Northwest lose key FAA certificate
According to the Aircraft Mechanics Fraternal Association, Northwest Airlines has surrendered its Federal Aviation Authority Part 145 repair station certificate in order to avoid having it revoked by the FAA.
“Northwest Airlines fell far behind in maintaining the staffing and training requirements needed to keep its FAA Part 145 repair station certificate and decided to drop it voluntarily at the end of January,” said AMFA National Safety and Standards Director John Glynn. “They were under serious scrutiny, and in effect they quit before they were fired. To my knowledge, Northwest is the only major airline that is operating without this very important Part 145 certificate.”
Glynn said Northwest can still do most maintenance work under the basic FAA Part 121 certificate that allows the company to operate as a U.S. air carrier, but has lost the more far-reaching maintenance authority that comes only with the Part 145 certificate. “For example, Northwest can no longer subcontract maintenance work to repair facilities unless they have their own Part 145 certificates, which not all do,” Glynn said.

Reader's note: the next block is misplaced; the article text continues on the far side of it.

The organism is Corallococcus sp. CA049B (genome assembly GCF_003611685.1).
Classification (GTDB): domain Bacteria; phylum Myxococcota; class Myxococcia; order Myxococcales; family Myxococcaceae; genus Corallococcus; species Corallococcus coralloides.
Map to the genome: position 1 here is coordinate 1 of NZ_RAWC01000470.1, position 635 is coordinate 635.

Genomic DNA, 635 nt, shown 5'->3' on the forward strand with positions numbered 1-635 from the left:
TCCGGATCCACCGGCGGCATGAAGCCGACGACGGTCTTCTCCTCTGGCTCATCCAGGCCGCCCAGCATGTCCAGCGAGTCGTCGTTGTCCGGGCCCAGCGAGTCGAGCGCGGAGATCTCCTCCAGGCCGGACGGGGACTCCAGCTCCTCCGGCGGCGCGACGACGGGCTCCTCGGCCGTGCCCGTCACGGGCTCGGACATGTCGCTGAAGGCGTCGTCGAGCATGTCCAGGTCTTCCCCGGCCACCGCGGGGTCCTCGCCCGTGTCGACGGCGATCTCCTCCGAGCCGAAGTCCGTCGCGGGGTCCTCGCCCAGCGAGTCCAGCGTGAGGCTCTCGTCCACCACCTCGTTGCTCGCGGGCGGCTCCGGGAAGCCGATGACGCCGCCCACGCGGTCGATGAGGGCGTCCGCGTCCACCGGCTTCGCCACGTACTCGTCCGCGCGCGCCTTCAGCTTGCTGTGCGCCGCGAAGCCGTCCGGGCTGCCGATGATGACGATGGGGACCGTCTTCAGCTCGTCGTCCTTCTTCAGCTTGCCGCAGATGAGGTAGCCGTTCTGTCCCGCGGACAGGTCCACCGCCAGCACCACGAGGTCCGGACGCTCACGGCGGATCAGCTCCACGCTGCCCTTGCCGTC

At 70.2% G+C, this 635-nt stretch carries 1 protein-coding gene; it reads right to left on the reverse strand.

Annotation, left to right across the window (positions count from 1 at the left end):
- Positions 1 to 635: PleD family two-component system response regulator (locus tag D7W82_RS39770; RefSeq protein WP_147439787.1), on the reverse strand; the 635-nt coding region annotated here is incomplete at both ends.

“Northwest can continue to do maintenance work for non-U.S. airlines under contracts, but can no longer do ad hoc maintenance work for foreign carriers, which require Part 145 certification for this work.” He said U.S. airlines often handle ad hoc maintenance for foreign carriers, who typically do not have maintenance facilities at U.S. airports. “United Airlines, American Airlines, Lufthansa and some others have turned this work into profit centers.”
“The loss of its 145 certificate demonstrates that operations are not normal, no matter what Northwest claims. Losing its FAA Part 145 certificate is not going to cripple Northwest Airlines, but it places serious new limitations on the company and shows that maintenance standards and capabilities have declined,” Glynn said.